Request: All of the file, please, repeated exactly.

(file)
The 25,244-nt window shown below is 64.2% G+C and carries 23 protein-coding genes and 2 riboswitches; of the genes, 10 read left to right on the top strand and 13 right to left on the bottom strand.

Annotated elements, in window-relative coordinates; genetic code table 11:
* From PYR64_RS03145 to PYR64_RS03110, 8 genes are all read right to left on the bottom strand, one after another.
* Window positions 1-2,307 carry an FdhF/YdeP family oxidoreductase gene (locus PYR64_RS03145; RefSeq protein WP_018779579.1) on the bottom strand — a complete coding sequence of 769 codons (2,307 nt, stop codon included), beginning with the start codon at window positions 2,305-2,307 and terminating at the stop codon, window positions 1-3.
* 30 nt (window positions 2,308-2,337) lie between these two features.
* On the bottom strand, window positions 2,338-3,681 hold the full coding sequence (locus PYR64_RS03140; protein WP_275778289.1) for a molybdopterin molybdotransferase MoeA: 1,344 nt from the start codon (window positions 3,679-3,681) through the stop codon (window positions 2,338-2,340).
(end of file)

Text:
The 25,244-nt window shown below is 64.2% G+C and carries 23 protein-coding genes and 2 riboswitches; of the genes, 10 read left to right on the top strand and 13 right to left on the bottom strand.

Annotated elements, in window-relative coordinates; genetic code table 11:
* From PYR64_RS03145 to PYR64_RS03110, 8 genes are all read right to left on the bottom strand, one after another.
* Window positions 1-2,307 carry an FdhF/YdeP family oxidoreductase gene (locus PYR64_RS03145; RefSeq protein WP_018779579.1) on the bottom strand — a complete coding sequence of 769 codons (2,307 nt, stop codon included), beginning with the start codon at window positions 2,305-2,307 and terminating at the stop codon, window positions 1-3.
* 30 nt (window positions 2,308-2,337) lie between these two features.
* On the bottom strand, window positions 2,338-3,681 hold the full coding sequence (locus PYR64_RS03140; protein WP_275778289.1) for a molybdopterin molybdotransferase MoeA: 1,344 nt from the start codon (window positions 3,679-3,681) through the stop codon (window positions 2,338-2,340).